Equipment Leasing Industry Confidence Eases Slightly in September
SEP 19, 2017 - 7:22 am
According to the Equipment Leasing & Finance Foundation’s September 2017 Monthly Confidence Index for the Equipment Finance Industry, confidence in the equipment finance market was 63.7, easing from the August index of 64.4.
When asked about the outlook for the future, survey respondent David Normandin, managing director of the Commercial Finance Group for Hanmi Bank, said, “The U.S. economy is showing signs of optimism in the small business sector. Combined with recent natural disasters, I believe that this creates an environment in which business will invest in opportunities for recovery. These opportunities will require equipment.”
When asked to assess their business conditions over the next four months, 29% of executives said they believe business conditions will improve over the next four months, a decrease from 38.2% in August. Meanwhile, 67.7% of respondents believe business conditions will remain the same over the next four months, an increase from 61.8% in August. A small percentage (3.2%) believe business conditions will worsen after no respondents indicated so in the previous index.
“Year to date we think clients have held back pending changes to tax policy. As tax policy appears less likely to happen this year, we do expect a pickup in activity in Q4. However, lack of consistent public policy is our biggest concern,” said Thomas Partridge, president of Fifth Third Equipment Finance.
More than a third (38.7%) of survey respondents believe demand for leases and loans to fund capital expenditures (CAPEX) will increase over the next four months, a slight increase from 38.2% in August. The majority (61.3%) believe demand will remain the same during the same four-month time period, up from 58.8% the previous month.
The vast majority (90.3%) of executives indicated they expect the same access to capital to fund business, up from 82.4% last month. The remaining respondents believe there will be more access to capital.
“We have been optimistic that the fourth quarter will experience an increase in activity,” said Valerie Hayes Jester, president of Brandywine Capital Associates. “I think the impact of the two hurricanes may be significant on near-term economic cycles. Additionally, the current lack of direction on tax and healthcare reform are not helping the small to midsize business feel comfortable to expand.”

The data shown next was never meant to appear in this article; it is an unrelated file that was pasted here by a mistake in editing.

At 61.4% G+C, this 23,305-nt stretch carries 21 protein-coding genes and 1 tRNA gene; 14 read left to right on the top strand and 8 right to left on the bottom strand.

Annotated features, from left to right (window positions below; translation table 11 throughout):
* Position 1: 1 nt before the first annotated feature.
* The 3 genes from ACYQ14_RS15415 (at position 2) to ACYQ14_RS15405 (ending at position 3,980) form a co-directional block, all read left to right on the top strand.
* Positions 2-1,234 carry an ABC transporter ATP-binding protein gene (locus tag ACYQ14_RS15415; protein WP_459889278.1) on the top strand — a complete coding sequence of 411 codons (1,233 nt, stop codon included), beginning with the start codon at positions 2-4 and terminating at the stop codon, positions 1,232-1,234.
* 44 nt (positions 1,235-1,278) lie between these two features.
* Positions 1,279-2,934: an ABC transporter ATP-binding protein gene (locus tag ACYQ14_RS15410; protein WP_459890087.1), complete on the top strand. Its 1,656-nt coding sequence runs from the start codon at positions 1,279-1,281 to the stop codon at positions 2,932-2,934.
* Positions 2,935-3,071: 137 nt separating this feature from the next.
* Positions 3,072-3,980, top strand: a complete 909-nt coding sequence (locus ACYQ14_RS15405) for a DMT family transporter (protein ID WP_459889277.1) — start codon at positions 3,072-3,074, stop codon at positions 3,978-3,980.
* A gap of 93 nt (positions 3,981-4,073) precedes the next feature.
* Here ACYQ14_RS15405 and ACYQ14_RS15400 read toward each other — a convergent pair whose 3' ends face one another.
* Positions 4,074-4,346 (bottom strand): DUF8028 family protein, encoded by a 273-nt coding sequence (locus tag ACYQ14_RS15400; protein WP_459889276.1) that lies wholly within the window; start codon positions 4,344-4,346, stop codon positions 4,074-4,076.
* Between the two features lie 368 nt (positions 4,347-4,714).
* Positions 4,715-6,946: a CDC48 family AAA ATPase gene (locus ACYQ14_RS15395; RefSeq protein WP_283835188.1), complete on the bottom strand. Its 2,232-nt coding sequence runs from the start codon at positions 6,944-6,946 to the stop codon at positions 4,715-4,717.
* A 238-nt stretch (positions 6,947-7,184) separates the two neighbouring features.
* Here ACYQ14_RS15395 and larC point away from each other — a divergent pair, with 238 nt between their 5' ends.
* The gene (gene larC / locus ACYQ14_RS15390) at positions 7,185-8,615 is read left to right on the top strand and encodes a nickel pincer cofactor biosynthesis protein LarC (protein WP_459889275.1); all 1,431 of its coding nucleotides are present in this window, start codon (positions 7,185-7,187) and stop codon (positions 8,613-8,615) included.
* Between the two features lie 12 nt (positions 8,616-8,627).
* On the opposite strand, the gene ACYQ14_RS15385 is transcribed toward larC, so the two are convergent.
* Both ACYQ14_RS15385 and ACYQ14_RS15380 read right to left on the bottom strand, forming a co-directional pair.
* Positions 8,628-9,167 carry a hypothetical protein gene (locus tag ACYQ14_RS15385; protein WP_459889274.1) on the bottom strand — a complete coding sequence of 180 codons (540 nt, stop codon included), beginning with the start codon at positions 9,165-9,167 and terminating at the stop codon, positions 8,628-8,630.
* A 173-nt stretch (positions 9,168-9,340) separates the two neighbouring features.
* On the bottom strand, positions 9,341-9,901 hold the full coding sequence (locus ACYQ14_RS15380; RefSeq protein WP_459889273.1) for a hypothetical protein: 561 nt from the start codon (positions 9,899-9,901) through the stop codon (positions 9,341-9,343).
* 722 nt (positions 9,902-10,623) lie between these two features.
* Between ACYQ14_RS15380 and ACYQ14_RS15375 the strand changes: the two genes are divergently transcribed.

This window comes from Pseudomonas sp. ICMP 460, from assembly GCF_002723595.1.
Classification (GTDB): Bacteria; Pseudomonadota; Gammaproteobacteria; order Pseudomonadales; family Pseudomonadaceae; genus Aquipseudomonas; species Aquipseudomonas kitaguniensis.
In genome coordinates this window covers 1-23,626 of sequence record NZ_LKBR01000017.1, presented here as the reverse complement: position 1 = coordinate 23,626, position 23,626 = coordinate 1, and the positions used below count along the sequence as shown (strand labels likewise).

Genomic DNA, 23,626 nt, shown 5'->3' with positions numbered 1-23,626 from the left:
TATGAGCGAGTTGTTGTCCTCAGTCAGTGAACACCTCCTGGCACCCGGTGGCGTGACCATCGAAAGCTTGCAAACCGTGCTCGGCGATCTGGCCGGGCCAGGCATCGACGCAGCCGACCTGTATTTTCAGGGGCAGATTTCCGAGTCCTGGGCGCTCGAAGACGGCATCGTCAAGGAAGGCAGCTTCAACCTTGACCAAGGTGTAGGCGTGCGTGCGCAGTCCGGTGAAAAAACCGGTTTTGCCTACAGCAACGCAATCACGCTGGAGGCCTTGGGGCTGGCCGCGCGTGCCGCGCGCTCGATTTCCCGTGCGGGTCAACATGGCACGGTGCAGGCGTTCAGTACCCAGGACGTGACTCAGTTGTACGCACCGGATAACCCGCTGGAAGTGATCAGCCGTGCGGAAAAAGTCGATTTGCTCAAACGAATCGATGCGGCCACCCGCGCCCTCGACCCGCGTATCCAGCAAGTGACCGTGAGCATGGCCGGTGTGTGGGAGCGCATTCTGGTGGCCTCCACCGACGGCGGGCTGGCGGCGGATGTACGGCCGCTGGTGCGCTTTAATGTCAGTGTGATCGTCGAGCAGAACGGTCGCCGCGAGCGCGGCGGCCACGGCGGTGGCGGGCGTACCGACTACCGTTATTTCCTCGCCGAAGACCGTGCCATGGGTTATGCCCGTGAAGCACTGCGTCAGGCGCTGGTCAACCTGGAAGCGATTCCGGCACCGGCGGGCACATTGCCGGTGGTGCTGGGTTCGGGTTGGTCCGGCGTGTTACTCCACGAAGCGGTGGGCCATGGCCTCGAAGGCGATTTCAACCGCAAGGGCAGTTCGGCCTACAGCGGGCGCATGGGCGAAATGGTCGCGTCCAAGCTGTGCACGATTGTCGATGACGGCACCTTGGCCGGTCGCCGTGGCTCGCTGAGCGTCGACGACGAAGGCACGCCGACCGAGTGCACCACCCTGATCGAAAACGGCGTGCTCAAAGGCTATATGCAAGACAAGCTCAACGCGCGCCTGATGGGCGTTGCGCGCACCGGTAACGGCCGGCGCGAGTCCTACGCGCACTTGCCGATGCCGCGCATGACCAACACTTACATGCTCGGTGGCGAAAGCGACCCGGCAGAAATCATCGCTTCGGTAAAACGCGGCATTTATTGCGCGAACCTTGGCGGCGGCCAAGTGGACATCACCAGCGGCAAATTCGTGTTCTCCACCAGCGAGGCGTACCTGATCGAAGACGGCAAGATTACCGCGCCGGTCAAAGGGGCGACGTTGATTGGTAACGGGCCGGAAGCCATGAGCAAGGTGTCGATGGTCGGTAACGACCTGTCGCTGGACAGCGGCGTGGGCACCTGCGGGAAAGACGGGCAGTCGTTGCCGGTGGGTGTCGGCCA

When asked, 38.7% of the executives reported they expect to hire more employees over the next four months, a decrease from 41.2% in August. Most (58.1%) expect no change in headcount over the next four months, an increase from 55.9% last month. There was a marginal increase in those who 3.2% expect to hire fewer employees, with a reading of 3.2% compared to August’s 2.9%.
Nearly all respondents evaluated the current U.S. economy as fair (93.6%), while the other 6.5% evaluated it as excellent.
Nearly a quarter (22.6%) of the survey respondents believe that U.S. economic conditions will get better over the next six months, a decrease from 23.5% in August. Seventy one percent of survey respondents indicated they believe the U.S. economy will stay the same over the next six months, a decrease from 76.5% the previous month, while 6.5% believe economic conditions in the U.S. will worsen over the next six months, an increase from none who believed so in August.
“Preliminary economic data indicates 3% growth in GDP for the second quarter. This is obviously a positive indicator for the equipment finance industry,” said Thomas Jaschik, president of BB&T Equipment Finance. “However, U.S. businesses still remain cautious and continue to hold back on significant investments in their business pending a more affirmative outlook for the future. As such, I believe the industry will continue to experience moderate growth in the near term.”
In September, 45.2% of respondents indicated they believe their company will increase spending on business development activities during the next six months, an increase from 38.2% in August. Meanwhile, the other 54.8% believe there will be no change in business development spending, a decrease from 58.8% the previous month.
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